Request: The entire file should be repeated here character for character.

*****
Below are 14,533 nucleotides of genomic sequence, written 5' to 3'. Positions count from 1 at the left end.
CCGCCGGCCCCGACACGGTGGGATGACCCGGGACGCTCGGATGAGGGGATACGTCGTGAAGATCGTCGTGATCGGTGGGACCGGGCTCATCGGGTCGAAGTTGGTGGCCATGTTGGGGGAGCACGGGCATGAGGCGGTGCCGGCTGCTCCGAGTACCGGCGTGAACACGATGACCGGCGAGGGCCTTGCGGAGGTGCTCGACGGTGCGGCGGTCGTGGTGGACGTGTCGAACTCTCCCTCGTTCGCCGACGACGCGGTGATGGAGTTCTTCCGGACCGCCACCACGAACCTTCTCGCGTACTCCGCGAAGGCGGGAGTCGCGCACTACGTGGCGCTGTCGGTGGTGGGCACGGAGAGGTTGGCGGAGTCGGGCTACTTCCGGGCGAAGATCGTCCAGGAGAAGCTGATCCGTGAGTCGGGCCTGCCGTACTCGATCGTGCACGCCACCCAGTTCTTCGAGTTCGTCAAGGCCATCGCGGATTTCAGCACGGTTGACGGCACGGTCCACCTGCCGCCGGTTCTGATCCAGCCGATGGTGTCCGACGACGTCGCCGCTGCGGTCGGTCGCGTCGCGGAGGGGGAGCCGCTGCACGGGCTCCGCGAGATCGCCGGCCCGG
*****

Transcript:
Below are 14,533 nucleotides of genomic sequence, written 5' to 3'. Positions count from 1 at the left end.
CCGCCGGCCCCGACACGGTGGGATGACCCGGGACGCTCGGATGAGGGGATACGTCGTGAAGATCGTCGTGATCGGTGGGACCGGGCTCATCGGGTCGAAGTTGGTGGCCATGTTGGGGGAGCACGGGCATGAGGCGGTGCCGGCTGCTCCGAGTACCGGCGTGAACACGATGACCGGCGAGGGCCTTGCGGAGGTGCTCGACGGTGCGGCGGTCGTGGTGGACGTGTCGAACTCTCCCTCGTTCGCCGACGACGCGGTGATGGAGTTCTTCCGGACCGCCACCACGAACCTTCTCGCGTACTCCGCGAAGGCGGGAGTCGCGCACTACGTGGCGCTGTCGGTGGTGGGCACGGAGAGGTTGGCGGAGTCGGGCTACTTCCGGGCGAAGATCGTCCAGGAGAAGCTGATCCGTGAGTCGGGCCTGCCGTACTCGATCGTGCACGCCACCCAGTTCTTCGAGTTCGTCAAGGCCATCGCGGATTTCAGCACGGTTGACGGCACGGTCCACCTGCCGCCGGTTCTGATCCAGCCGATGGTGTCCGACGACGTCGCCGCTGCGGTCGGTCGCGTCGCGGAGGGGGAGCCGCTGCACGGGCTCCGCGAGATCGCCGGCCCGG